Green New Deal is Already Here in California

A lot has already been said about the Green New Deal, including my favorite: “What planet is she on?” from Brian Kilmeade of FOX.  Alexandria Ocasio-Cortez is on planet California, that’s where.  The “green dream or whatever” as Nancy Pelosi dismissively called it, is being realized in her own home state.

Take cow flatulence. “We set a goal to get to net-zero, rather than zero emissions, in 10 years because we aren’t sure that we’ll be able to fully get rid of farting cows and airplanes that fast,” was in the initial version of the resolution’s fact sheet. Ocasio-Cortez staffers, however, have since removed “farting” from the fact-sheet.  Why not leave it in? In California, we’ve been there; tried that.  In 2016, then-Gov. Jerry Brown signed into law a bill that required the state to cut methane emissions from dairy cows and other animals by 2030.  Enforcement duties to curtail cow flatulence went to the Air Resources Board, even though short of herding the cows to some other state, they admitted that there was no known method for doing so.

Getting ridding of airplanes?  California’s answer is High-Speed Rail.  Passed by voters in 2008, the High-Speed Rail is supposed to build approximately 800 miles of track up and down the state, connecting the state’s largest cities with up to 24 different stations. With an anticipated cruising speed of 220 mph, the train is intended to provide Californians with a fast and convenient alternative to gas guzzling cars and airplanes.  Costs have soared from the $33 billion voters approved to $77.3 billion – for now.    If the plan moves forward – Gov. Gavin Newsom pledged to scale back the project in this week’s State of the State address – California’s High-Speed Rail isn’t likely to carry its first passenger until 2033 or 2034, about 25 years since the idea was hatched.  Ocasio-Cortez is right about one thing – 10 years isn’t enough time to get rid of planes.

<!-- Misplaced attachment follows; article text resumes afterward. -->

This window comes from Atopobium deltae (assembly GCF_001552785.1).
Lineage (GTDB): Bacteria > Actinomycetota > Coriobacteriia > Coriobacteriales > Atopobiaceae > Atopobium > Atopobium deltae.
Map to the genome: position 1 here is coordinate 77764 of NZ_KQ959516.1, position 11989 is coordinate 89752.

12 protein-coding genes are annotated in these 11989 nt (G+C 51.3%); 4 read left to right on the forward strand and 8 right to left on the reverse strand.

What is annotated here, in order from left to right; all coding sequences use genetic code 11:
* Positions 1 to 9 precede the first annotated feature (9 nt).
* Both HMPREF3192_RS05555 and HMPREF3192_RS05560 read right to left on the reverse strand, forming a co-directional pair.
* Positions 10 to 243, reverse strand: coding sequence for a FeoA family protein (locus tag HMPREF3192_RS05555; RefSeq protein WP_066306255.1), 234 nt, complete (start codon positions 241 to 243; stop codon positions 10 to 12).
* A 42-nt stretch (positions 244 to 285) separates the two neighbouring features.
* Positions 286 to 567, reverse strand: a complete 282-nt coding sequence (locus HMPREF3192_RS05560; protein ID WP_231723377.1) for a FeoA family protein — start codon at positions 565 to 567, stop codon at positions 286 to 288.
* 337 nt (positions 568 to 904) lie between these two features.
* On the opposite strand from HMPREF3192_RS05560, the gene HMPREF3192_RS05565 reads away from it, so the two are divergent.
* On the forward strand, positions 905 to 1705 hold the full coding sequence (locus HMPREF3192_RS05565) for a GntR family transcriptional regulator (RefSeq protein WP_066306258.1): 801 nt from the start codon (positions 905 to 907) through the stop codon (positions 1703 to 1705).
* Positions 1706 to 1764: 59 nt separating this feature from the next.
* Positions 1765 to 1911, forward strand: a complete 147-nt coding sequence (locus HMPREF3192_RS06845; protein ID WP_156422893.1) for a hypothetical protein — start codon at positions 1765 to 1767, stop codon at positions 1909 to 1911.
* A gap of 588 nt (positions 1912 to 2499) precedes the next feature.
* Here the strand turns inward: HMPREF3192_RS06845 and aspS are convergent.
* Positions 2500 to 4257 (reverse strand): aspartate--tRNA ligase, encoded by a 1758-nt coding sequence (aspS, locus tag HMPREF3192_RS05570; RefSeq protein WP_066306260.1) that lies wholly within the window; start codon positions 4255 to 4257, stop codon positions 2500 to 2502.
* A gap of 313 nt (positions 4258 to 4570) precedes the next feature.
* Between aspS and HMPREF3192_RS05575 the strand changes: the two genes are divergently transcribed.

Finally, there was the line (also now missing from the original) for providing economic security for those who are “unwilling to work.”  Again – in California, been there; working on that.  Stockton is the first in the country to experiment with Basic Income.  The city plans to give away $500 of free money with no strings attached to 100 families.  My fellow blogger Tim Anaya wrote about last year’s meeting between Stockton’s Mayor Michael Tubbs and Ocasio-Cortez to discuss Basic Income, never mind that the most socialist-leaning places in the world already gave up on the idea.  These countries “realized that basic income schemes are too costly to sustain, don’t lift people out of poverty, and really are about paying people to do nothing,” wrote Anaya.

The legislative text of the resolution also mentioned replacing carbon-emitting electricity generation with wind, solar, and other renewables; upgrading residential and industrial buildings for state-of-the-art energy efficiency, eliminating greenhouse gas emissions from production, and making “green” technology, industry, expertise, products and services a major export — all areas where California is ahead of the nation.

Roosevelt created the New Deal as a series of economic and social programs intended to lift America out of the Great Depression.  While the state can certainly boast at being the leader of the Green New Deal movement, lost in all the of the excitement is one important fact: California has the highest poverty rate in the nation.

Rowena Itchon is senior vice president of the Pacific Research Institute


Nothing contained in this blog is to be construed as necessarily reflecting the views of the Pacific Research Institute or as an attempt to thwart or aid the passage of any legislation.

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